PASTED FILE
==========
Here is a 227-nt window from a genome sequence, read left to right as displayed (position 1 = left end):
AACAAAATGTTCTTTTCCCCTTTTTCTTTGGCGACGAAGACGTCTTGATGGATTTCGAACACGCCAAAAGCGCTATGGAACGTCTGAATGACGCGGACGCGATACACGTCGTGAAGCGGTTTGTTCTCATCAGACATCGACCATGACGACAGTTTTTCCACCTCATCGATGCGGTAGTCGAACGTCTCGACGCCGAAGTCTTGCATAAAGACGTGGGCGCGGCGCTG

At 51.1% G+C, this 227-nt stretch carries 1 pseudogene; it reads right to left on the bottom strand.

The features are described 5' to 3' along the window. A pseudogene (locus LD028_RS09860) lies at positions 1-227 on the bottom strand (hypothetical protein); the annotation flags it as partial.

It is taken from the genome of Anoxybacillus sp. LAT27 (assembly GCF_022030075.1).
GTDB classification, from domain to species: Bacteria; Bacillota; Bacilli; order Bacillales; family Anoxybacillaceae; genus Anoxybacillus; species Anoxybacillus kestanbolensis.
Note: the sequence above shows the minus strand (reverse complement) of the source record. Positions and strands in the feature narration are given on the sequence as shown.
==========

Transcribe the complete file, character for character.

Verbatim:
Here is a 227-nt window from a genome sequence, read left to right as displayed (position 1 = left end):
AACAAAATGTTCTTTTCCCCTTTTTCTTTGGCGACGAAGACGTCTTGATGGATTTCGAACACGCCAAAAGCGCTATGGAACGTCTGAATGACGCGGACGCGATACACGTCGTGAAGCGGTTTGTTCTCATCAGACATCGACCATGACGACAGTTTTTCCACCTCATCGATGCGGTAGTCGAACGTCTCGACGCCGAAGTCTTGCATAAAGACGTGGGCGCGGCGCTG

At 51.1% G+C, this 227-nt stretch carries 1 pseudogene; it reads right to left on the bottom strand.

The features are described 5' to 3' along the window. A pseudogene (locus LD028_RS09860) lies at positions 1-227 on the bottom strand (hypothetical protein); the annotation flags it as partial.

It is taken from the genome of Anoxybacillus sp. LAT27 (assembly GCF_022030075.1).
GTDB classification, from domain to species: Bacteria; Bacillota; Bacilli; order Bacillales; family Anoxybacillaceae; genus Anoxybacillus; species Anoxybacillus kestanbolensis.
Note: the sequence above shows the minus strand (reverse complement) of the source record. Positions and strands in the feature narration are given on the sequence as shown.